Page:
**Physics SS 1 Week 2**

**Topic**: **Resistors in Series and Parallel**

Introduction

Circuits consisting of just one battery and one load resistance are very simple to analyze, but they are not often found in practical applications. Usually, we find circuits where more than two components are connected together.

There are two basic ways in which to connect more than two circuit components: *series* and *parallel*. First, an example of a series circuit:

Here, we have three resistors (labeled R_{1}, R_{2}, and R_{3}) connected in a long chain from one terminal of the battery to the other. (It should be noted that the subscript labeling — those little numbers to the lower-right of the letter “R” — are unrelated to the resistor values in ohms. They serve only to identify one resistor from another.) The defining characteristic of a series circuit is that there is only one path for electrons to flow. In this circuit the electrons flow in a counter-clockwise direction, from point 4 to point 3 to point 2 to point 1 and back around to 4.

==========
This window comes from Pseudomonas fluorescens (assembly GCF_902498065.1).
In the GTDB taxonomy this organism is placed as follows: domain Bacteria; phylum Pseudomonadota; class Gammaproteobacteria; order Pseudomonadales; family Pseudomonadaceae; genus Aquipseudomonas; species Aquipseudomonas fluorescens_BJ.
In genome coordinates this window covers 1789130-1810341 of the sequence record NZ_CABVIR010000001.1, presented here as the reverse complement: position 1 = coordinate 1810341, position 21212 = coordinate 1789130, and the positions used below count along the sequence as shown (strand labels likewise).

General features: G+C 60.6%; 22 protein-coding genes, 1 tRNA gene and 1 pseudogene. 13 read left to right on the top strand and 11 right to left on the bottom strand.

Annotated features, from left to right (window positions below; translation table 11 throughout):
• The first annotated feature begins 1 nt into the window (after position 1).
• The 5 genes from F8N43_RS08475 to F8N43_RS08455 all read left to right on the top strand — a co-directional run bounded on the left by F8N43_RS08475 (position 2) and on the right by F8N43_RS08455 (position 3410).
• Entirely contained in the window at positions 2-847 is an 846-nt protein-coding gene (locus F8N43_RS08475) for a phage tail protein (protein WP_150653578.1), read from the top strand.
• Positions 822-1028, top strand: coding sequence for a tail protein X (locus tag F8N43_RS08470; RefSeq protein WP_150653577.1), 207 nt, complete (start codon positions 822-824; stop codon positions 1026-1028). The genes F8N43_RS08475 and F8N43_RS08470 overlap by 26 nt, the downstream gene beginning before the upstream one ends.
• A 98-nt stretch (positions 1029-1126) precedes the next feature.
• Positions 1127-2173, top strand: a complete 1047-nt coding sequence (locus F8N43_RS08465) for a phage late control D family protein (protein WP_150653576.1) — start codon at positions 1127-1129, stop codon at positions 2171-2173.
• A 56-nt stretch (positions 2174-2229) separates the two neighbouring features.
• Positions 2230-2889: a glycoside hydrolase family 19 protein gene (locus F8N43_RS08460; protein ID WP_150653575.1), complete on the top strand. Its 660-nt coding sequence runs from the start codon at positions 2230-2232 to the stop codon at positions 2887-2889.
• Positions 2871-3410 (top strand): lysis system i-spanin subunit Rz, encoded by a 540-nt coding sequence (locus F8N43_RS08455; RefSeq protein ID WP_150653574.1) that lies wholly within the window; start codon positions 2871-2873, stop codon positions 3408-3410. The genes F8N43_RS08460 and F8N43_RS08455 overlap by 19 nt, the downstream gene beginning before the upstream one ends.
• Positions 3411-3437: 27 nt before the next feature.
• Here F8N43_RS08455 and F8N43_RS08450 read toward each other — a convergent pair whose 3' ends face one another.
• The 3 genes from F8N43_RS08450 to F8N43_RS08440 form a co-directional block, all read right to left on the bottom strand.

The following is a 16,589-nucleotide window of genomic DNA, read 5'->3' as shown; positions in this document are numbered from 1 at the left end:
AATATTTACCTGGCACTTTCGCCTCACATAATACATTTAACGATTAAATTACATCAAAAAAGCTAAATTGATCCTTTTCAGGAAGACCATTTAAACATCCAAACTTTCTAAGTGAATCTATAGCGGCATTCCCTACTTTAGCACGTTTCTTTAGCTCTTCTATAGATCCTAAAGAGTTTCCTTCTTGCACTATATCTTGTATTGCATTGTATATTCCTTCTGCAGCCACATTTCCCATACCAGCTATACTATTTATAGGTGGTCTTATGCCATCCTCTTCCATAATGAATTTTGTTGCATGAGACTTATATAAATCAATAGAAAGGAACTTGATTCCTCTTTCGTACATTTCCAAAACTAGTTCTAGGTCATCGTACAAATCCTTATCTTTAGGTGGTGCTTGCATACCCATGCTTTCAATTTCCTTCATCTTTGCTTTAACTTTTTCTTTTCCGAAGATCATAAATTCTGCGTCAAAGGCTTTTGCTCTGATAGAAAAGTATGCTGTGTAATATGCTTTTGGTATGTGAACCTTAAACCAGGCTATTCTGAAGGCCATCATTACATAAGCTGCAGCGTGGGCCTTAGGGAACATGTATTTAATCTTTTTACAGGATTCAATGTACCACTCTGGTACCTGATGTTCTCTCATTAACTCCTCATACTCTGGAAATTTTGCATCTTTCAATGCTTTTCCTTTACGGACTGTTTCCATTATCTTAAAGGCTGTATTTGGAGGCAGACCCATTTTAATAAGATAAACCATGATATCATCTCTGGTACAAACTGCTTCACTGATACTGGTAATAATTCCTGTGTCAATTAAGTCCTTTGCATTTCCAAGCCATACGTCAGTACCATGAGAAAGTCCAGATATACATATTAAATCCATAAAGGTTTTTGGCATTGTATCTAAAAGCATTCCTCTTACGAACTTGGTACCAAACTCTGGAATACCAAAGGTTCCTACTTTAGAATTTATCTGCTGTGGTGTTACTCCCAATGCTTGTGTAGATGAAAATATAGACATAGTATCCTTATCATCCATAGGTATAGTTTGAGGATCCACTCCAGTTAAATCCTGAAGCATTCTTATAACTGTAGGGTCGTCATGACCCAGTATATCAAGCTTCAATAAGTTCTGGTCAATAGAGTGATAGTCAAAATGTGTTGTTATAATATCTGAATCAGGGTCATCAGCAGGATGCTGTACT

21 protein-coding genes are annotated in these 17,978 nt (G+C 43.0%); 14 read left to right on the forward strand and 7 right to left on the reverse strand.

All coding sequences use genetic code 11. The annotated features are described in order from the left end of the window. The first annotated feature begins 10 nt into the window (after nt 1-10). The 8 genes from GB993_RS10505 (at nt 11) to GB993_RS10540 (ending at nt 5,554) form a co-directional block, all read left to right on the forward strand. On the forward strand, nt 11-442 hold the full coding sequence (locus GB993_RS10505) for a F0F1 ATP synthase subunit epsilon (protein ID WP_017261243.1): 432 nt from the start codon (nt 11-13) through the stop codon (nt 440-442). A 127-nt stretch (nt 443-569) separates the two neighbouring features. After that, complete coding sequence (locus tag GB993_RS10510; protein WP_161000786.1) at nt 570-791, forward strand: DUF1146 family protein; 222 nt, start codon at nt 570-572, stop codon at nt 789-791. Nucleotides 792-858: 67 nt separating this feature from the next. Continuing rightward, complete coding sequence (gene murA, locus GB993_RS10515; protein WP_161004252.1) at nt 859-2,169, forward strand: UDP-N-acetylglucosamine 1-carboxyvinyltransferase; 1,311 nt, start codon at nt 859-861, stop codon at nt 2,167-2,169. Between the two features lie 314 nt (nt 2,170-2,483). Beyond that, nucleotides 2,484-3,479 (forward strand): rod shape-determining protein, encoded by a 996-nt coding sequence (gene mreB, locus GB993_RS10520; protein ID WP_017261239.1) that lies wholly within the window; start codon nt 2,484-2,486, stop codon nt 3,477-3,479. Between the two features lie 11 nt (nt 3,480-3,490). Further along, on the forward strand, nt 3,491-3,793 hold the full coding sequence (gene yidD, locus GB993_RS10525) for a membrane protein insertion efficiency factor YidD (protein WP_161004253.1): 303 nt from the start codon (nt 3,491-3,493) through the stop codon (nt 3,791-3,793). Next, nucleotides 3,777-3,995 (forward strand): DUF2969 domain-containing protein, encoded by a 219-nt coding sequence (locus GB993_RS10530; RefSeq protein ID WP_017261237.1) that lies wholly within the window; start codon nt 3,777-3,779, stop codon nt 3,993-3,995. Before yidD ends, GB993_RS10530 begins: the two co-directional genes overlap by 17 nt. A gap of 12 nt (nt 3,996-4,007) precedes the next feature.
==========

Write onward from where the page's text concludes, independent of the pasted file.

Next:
Now, let’s look at the other type of circuit, a parallel configuration:

Again, we have three resistors but this time they form more than one continuous path for electrons to flow. There’s one path from 8 to 7 to 2 to 1 and back to 8 again. There’s another from 8 to 7 to 6 to 3 to 2 to 1 and back to 8 again. And then there’s a third path from 8 to 7 to 6 to 5 to 4 to 3 to 2 to 1 and back to 8 again. Each individual path (through R_{1}, R_{2}, and R_{3}) is called a *branch*.